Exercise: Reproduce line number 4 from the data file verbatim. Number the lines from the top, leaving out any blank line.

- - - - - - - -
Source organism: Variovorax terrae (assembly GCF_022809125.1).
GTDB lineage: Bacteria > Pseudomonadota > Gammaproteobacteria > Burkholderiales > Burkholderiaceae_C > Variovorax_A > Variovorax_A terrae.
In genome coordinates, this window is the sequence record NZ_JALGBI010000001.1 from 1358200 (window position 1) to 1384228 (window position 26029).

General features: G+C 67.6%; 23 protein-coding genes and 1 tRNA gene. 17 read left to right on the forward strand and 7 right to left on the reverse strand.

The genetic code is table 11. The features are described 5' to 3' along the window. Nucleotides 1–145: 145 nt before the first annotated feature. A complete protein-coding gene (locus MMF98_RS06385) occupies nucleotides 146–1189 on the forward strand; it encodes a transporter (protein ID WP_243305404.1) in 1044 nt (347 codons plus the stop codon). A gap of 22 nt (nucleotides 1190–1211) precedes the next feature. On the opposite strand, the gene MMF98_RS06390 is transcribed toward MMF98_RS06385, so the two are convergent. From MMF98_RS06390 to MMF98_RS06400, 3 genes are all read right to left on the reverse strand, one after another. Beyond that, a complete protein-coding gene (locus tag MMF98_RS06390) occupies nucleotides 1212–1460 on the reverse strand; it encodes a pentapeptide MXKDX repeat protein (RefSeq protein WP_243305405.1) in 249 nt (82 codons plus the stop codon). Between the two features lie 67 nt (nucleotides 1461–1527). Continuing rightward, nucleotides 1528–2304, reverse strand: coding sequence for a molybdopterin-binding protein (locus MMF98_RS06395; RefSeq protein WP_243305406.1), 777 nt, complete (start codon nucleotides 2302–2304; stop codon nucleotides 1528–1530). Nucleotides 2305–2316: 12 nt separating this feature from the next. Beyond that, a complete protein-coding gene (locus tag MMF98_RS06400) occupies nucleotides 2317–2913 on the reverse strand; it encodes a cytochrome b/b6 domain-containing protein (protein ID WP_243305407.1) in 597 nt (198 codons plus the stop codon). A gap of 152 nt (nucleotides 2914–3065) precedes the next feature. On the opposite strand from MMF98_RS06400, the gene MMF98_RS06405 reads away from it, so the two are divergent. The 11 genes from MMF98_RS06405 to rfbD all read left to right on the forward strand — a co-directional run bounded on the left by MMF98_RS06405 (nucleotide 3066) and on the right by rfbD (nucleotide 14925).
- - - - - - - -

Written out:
General features: G+C 67.6%; 23 protein-coding genes and 1 tRNA gene. 17 read left to right on the forward strand and 7 right to left on the reverse strand.